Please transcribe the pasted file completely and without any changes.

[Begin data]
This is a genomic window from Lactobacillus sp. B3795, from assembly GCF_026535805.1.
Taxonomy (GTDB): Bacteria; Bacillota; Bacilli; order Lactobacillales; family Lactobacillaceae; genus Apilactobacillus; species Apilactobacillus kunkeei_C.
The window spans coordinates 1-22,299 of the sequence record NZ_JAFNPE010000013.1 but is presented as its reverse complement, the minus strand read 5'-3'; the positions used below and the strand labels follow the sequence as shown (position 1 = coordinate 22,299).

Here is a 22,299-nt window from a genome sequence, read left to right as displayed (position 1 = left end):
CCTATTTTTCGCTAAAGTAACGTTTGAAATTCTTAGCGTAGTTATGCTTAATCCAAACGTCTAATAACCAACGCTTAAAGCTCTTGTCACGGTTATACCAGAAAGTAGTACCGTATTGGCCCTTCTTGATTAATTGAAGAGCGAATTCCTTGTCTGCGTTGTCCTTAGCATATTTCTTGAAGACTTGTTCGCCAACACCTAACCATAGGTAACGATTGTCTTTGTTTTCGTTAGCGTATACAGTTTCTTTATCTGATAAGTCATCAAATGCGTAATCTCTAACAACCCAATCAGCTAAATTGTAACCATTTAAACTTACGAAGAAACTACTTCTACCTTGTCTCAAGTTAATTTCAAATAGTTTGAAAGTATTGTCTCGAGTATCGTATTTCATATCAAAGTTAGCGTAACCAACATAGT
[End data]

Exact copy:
This is a genomic window from Lactobacillus sp. B3795, from assembly GCF_026535805.1.
Taxonomy (GTDB): Bacteria; Bacillota; Bacilli; order Lactobacillales; family Lactobacillaceae; genus Apilactobacillus; species Apilactobacillus kunkeei_C.
The window spans coordinates 1-22,299 of the sequence record NZ_JAFNPE010000013.1 but is presented as its reverse complement, the minus strand read 5'-3'; the positions used below and the strand labels follow the sequence as shown (position 1 = coordinate 22,299).

Here is a 22,299-nt window from a genome sequence, read left to right as displayed (position 1 = left end):
CCTATTTTTCGCTAAAGTAACGTTTGAAATTCTTAGCGTAGTTATGCTTAATCCAAACGTCTAATAACCAACGCTTAAAGCTCTTGTCACGGTTATACCAGAAAGTAGTACCGTATTGGCCCTTCTTGATTAATTGAAGAGCGAATTCCTTGTCTGCGTTGTCCTTAGCATATTTCTTGAAGACTTGTTCGCCAACACCTAACCATAGGTAACGATTGTCTTTGTTTTCGTTAGCGTATACAGTTTCTTTATCTGATAAGTCATCAAATGCGTAATCTCTAACAACCCAATCAGCTAAATTGTAACCATTTAAACTTACGAAGAAACTACTTCTACCTTGTCTCAAGTTAATTTCAAATAGTTTGAAAGTATTGTCTCGAGTATCGTATTTCATATCAAAGTTAGCGTAACCAACATAGT